I’ve taken a couple of clumsy falls recently. Once while running and once while walking our unruly dogs. Not a big deal, either time, just a bruised shoulder, a skinned knee, my nicked ego. More damaging is this tiny seed of fear that was left behind. It’s in my subconscious now, this fear of falling, and it affects how I look at tiny puddles on the sidewalk, and stairs, and really, my own feet which are what I tripped over in the first place.
So I got to thinking about fear and how insidious it can be. Writers are often afraid of many things. How do I start this book? How do I end it? Which parts are good? Which parts are bad? Am I telling too much? Showing too little? Can I trust my judgment? Is the writing good enough? Am I good enough? Will people like it? Will they understand me?
It’s a daunting task, this creating of a world, not for the faint-hearted. But if you focus on the overwhelming responsibility of it or the many, many facets required, you may never start (or finish). How much of it is really under our control anyway? Maybe it’s time we let go, just a little.
Think of it this way:
Have you ever been in one of those historical houses? You know, an old but restored, musty two-story with small rooms and placards strategically placed to let you know where the historical person slept and worked and ate? Doesn’t matter who it was. You’re on vacation with the family, doing your sightseeing duty for the day. Besides, you like these old houses; they offer glimpses into another time and place, another life.
There’s a tour guide. She’ll take you through the house, pointing out the occasional architectural oddity or beloved alcove. She loves the house; she and it are like old friends. Her enthusiasm is catchy, even if at times you’d rather she talked a little less about that, or more about this. Your group passes another group, led by another guide. You notice that he’s talking about the wood-burning stove in the kitchen; there, your guide focused on the dining table, which the historical person constructed from ancient oak. Oh well, you like your guide and you liked that table. On the narrow stairs, your guide points out the curved handrail (she seems obsessed with woodwork), but you are distracted by the loud creaks and groans coming from the steps. How did anyone sleep here, you wonder. At the top of the stairs, you realize how dark the house must have been at night. Some in your group stop to read the information displayed in prominent spots throughout the house. Near a window in an upstairs bedroom, a sign points out the exact spot where the historical person liked to gaze at his fields. Another sign shows the char marks where a lantern fell. You prefer to stand and ingest, imagining people moving through the rooms, hollering, whispering, laughing. When the tour is over, you’re allowed to walk through the place unsupervised. Your family disperses, each to his own point of interest. One of the kids goes outside to sulk.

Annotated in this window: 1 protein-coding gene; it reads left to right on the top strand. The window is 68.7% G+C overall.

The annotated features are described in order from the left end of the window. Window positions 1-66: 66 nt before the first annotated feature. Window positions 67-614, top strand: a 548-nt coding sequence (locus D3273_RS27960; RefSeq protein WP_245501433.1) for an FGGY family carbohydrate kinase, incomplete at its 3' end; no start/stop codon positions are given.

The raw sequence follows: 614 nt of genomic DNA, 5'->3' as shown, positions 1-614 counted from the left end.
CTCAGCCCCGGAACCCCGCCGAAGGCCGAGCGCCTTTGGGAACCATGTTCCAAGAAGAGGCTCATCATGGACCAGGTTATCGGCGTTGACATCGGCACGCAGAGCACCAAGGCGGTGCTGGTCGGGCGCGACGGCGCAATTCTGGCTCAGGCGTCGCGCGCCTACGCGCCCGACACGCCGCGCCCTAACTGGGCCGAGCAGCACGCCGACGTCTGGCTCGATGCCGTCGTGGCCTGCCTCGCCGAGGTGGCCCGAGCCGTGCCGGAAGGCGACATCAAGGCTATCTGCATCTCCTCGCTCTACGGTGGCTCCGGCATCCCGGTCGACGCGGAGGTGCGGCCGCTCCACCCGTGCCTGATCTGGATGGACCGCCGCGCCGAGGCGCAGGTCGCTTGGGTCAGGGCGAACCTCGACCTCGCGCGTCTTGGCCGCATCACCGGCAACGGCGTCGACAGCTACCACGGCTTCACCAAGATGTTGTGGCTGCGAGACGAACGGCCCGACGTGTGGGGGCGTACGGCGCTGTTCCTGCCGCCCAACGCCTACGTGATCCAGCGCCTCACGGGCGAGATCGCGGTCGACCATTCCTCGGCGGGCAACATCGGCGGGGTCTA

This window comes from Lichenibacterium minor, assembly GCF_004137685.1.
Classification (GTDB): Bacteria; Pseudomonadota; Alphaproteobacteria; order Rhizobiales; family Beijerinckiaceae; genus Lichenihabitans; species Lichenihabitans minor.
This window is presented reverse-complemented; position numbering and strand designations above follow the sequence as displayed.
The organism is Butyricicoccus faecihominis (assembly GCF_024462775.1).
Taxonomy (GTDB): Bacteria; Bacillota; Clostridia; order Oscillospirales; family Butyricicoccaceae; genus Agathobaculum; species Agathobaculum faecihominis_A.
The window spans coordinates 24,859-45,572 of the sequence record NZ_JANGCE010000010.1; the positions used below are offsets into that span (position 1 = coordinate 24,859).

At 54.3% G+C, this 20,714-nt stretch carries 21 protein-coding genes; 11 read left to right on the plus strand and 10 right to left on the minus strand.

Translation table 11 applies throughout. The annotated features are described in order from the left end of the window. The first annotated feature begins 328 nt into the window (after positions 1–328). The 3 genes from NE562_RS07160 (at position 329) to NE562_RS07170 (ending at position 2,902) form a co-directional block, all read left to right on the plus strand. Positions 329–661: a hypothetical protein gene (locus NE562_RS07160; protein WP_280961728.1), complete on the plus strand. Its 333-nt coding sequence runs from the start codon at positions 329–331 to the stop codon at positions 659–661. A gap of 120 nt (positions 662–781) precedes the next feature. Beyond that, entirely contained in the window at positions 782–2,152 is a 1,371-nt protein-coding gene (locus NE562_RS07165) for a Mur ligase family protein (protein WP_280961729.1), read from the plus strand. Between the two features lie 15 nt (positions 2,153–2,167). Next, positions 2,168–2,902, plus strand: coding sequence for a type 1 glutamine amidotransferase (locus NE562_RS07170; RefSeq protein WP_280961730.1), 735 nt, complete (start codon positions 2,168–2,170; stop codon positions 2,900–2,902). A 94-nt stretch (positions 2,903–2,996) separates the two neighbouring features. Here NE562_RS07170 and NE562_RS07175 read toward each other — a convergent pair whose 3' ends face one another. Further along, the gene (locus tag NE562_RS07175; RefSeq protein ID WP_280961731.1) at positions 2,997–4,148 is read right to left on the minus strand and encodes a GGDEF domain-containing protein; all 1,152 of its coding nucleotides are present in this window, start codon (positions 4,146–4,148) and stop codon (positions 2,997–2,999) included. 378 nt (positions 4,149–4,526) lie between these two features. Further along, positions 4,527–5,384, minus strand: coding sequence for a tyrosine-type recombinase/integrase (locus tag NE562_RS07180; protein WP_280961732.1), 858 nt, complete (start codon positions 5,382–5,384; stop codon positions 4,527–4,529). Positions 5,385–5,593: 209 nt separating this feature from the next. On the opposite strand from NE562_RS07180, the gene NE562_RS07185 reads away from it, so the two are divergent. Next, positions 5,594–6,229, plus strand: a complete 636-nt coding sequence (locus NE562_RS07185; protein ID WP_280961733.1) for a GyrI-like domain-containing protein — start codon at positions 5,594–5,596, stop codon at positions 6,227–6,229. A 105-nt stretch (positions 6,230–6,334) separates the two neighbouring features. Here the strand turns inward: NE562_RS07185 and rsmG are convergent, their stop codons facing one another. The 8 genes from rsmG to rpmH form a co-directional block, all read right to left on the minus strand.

Here’s the thing. When you write a novel, you are the tour guide. The readers are the visitors. You can only take them on one tour, and there’s a relief in that. You can only point out what’s interesting or important to you. Some of your visitors will listen to every word. Some will be distracted that day. Some will notice and appreciate things you didn’t. Some may even wish they had a different tour guide. But they’re on vacation, these people. Most of them have come to this house (book) because they want to experience another world. Most of them are ready to hear what you have to say about it.
Let me alleviate some pressure and tell you why you should never be afraid of taking those steps, of leading that tour. The house was already there before you came to it, and it’ll be there when you leave. The story, your novel, exists someplace outside yourself. You can only lead a tour through it once, and that’s okay. This is why sometimes when we’re writing, it takes us in a direction we hadn’t planned. This is why readers notice and are moved by aspects you didn’t anticipate. Because the house (story) is its own entity. It sets up its own tiny placards, relaying its own version of the story. So conduct your tour, talk about the parts that move you, the things you think are important. If you want to go upstairs first, do it. If you want to skip that wood-burning stove, skip it. Look around and tell what you know. Maybe you’ll forget something you wanted to say, maybe you’ll take a wrong turn and have to go back. Maybe you’ll even ramble on here and there. Tell your story, guide your tour. It’s all you can do. Somewhere there may be someone who could do a better job but who cares! He’s not here, is he? You’re the one, here on the doorstop, ready to begin.
Mary Vensel White is a contributing editor to LitChat. Read her complete bio here.